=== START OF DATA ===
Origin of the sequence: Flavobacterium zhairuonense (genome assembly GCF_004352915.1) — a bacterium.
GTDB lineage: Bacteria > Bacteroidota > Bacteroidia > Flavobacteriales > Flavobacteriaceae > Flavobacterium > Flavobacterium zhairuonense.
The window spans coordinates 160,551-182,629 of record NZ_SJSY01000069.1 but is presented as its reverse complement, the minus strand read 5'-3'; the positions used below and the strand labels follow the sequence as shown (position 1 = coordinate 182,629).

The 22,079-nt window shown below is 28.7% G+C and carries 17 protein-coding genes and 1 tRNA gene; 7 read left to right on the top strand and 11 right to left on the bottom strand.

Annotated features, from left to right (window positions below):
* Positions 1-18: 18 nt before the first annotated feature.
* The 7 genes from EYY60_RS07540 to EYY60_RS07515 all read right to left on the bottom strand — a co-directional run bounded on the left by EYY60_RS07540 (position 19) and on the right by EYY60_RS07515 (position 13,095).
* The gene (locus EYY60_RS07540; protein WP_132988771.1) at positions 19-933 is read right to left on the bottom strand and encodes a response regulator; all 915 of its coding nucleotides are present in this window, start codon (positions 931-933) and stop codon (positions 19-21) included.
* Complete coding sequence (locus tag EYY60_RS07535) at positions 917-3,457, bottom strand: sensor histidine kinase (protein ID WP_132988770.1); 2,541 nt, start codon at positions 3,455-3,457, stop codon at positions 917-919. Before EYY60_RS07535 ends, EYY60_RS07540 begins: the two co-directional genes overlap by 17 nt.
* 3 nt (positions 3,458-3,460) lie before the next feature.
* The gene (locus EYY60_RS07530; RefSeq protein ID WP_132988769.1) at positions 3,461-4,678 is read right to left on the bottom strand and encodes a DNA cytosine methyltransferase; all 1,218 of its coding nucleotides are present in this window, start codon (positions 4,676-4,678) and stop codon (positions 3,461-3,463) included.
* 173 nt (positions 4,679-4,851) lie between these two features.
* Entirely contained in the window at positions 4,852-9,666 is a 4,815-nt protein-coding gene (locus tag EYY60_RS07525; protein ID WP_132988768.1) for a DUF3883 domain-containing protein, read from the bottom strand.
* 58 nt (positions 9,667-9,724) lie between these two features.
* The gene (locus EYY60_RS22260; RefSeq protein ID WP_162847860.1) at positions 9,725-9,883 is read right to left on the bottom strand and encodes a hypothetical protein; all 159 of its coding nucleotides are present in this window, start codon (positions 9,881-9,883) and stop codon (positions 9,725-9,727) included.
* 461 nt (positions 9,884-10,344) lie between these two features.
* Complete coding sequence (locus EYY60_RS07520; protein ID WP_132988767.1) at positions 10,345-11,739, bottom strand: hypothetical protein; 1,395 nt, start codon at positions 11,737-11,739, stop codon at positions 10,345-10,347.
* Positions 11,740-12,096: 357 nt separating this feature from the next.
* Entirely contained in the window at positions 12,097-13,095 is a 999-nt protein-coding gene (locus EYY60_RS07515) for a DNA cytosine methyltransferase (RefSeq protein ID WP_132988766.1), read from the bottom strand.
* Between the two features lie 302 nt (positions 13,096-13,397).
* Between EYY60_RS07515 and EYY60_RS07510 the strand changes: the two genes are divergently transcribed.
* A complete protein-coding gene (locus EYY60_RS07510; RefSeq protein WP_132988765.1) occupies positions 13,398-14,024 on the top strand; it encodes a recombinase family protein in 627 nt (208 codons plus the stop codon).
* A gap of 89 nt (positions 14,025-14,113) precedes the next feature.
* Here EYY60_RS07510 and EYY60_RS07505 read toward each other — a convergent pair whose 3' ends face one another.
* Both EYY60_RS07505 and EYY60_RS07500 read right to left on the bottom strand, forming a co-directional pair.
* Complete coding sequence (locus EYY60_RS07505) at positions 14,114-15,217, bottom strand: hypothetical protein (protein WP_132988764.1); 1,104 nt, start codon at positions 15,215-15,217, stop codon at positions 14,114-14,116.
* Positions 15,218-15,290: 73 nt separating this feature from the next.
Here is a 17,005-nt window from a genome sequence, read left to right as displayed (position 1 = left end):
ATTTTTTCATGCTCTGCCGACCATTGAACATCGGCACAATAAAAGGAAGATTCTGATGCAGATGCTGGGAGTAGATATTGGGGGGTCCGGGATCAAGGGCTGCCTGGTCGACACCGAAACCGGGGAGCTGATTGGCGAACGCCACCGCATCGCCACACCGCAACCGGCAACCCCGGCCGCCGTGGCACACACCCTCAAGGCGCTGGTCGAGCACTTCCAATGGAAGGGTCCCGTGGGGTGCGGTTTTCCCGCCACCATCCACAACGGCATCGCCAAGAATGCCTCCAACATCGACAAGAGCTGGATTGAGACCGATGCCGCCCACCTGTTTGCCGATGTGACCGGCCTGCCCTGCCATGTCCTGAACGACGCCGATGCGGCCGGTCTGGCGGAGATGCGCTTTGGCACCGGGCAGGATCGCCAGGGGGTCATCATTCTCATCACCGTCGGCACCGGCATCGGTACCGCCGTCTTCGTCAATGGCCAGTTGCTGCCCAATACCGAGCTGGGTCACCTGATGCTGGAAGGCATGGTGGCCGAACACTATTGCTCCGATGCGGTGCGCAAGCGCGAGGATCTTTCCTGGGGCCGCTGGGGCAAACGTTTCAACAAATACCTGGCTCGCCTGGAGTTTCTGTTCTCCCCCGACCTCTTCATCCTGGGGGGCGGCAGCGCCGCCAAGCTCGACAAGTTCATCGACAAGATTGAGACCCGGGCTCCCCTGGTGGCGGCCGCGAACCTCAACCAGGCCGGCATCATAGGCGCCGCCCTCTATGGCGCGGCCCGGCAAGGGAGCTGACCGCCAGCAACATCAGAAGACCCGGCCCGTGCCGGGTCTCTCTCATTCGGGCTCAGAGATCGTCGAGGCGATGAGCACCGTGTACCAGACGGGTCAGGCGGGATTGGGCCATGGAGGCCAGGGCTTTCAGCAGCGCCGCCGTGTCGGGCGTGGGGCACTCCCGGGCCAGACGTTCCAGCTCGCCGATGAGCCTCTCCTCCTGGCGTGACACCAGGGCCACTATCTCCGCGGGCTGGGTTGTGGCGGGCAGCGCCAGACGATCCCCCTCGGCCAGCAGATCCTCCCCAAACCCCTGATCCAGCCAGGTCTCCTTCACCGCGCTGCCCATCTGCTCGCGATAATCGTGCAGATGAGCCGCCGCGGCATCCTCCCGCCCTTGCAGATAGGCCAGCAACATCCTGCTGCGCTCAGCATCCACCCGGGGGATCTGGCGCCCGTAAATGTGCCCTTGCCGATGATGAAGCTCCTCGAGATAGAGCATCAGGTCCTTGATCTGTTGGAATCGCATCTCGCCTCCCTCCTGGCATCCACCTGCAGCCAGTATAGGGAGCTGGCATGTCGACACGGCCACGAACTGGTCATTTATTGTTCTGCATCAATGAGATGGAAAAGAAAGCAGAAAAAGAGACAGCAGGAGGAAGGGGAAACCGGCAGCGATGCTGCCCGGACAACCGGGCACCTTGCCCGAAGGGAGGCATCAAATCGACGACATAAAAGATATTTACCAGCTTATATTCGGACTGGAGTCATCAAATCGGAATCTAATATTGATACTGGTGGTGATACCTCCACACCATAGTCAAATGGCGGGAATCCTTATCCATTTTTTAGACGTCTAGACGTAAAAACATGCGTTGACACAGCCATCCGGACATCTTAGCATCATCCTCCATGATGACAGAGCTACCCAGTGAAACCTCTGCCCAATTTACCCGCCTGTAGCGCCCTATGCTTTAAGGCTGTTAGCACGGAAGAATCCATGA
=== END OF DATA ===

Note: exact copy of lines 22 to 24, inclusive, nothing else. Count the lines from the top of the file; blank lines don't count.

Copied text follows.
* A complete protein-coding gene (locus EYY60_RS07510; RefSeq protein WP_132988765.1) occupies positions 13,398-14,024 on the top strand; it encodes a recombinase family protein in 627 nt (208 codons plus the stop codon).
* A gap of 89 nt (positions 14,025-14,113) precedes the next feature.
* Here EYY60_RS07510 and EYY60_RS07505 read toward each other — a convergent pair whose 3' ends face one another.